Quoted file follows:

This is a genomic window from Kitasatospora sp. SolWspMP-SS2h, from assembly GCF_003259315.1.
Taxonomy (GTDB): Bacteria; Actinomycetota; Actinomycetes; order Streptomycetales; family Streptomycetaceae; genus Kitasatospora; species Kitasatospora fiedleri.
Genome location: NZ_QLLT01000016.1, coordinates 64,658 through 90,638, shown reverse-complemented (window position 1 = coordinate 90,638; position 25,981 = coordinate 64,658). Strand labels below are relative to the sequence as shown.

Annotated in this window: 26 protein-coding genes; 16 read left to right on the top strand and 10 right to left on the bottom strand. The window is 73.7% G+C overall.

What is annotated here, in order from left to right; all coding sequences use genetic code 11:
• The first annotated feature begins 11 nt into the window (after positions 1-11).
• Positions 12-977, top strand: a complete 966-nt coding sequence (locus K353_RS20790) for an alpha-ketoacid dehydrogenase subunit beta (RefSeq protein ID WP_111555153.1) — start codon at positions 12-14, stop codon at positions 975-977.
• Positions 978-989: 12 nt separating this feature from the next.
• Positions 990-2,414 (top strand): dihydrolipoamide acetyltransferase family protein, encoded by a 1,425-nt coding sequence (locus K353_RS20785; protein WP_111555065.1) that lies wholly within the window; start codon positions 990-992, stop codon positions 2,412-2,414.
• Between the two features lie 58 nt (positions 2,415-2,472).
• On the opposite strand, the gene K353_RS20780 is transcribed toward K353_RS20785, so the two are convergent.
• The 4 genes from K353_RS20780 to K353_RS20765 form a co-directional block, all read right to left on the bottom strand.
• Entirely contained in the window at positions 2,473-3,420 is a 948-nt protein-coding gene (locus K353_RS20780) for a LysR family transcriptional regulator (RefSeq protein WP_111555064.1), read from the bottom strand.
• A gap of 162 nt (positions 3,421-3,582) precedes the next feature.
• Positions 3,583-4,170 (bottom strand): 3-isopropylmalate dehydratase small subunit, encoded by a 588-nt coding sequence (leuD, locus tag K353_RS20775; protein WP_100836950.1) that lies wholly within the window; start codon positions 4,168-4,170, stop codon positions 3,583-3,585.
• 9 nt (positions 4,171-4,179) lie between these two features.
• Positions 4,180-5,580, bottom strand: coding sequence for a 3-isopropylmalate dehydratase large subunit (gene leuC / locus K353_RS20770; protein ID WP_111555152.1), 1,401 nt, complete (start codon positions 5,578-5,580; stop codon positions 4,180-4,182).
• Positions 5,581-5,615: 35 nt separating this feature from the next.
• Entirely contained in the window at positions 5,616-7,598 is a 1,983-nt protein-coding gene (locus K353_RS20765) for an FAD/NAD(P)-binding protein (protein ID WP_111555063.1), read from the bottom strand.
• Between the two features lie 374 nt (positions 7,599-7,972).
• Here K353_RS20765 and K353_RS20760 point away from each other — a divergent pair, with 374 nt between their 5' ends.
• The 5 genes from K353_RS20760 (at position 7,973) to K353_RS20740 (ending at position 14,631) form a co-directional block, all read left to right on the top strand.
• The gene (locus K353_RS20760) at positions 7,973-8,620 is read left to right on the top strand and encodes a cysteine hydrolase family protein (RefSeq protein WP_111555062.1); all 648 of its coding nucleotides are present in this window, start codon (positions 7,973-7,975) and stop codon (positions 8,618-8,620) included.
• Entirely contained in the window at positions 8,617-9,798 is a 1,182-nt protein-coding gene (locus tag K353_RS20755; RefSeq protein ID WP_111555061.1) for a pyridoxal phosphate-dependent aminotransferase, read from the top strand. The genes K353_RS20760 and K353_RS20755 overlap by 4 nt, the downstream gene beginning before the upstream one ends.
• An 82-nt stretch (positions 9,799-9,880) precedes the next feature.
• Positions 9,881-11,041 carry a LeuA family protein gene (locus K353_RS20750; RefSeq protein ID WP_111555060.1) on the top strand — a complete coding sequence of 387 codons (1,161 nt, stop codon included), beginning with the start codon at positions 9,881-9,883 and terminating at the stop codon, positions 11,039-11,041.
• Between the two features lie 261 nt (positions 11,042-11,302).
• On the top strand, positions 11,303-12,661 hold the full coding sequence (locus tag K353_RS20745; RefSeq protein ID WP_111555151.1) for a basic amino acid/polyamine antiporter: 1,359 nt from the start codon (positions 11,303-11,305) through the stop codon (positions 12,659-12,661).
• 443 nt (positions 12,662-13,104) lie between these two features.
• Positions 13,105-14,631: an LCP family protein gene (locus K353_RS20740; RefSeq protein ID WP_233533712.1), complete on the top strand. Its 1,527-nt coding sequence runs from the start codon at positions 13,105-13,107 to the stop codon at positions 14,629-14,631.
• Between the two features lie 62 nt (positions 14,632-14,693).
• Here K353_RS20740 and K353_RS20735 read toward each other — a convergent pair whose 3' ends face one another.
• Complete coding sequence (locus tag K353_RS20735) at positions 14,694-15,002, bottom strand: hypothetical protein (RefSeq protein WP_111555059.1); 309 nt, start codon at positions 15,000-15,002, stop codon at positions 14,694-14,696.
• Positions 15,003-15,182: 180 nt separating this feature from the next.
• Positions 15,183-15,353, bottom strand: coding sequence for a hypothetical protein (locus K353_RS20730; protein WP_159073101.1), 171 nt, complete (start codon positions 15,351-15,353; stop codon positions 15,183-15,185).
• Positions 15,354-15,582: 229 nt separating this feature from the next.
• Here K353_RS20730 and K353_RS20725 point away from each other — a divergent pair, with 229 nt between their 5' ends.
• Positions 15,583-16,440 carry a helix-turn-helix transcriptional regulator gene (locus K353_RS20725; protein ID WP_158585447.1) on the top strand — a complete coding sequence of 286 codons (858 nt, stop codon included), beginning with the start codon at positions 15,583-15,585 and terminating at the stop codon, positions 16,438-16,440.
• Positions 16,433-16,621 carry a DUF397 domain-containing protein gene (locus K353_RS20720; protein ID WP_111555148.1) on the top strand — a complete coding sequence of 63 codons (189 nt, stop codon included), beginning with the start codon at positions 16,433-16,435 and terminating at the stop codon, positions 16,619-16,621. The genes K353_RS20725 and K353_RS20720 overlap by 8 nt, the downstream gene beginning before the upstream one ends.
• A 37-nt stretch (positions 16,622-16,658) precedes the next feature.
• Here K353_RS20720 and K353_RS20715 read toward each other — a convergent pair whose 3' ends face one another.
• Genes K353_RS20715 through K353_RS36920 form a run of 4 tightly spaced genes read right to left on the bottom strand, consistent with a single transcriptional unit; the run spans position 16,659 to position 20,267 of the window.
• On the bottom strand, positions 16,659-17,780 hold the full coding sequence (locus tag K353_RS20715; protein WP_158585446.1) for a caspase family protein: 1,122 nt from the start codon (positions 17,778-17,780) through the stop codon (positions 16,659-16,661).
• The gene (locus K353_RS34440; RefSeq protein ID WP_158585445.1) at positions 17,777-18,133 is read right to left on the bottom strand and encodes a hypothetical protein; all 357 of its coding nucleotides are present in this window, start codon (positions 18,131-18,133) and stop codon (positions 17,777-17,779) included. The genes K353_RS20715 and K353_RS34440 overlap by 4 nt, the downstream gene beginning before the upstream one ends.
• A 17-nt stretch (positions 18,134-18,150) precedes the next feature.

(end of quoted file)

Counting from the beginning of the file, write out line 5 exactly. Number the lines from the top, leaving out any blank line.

What is annotated here, in order from left to right; all coding sequences use genetic code 11: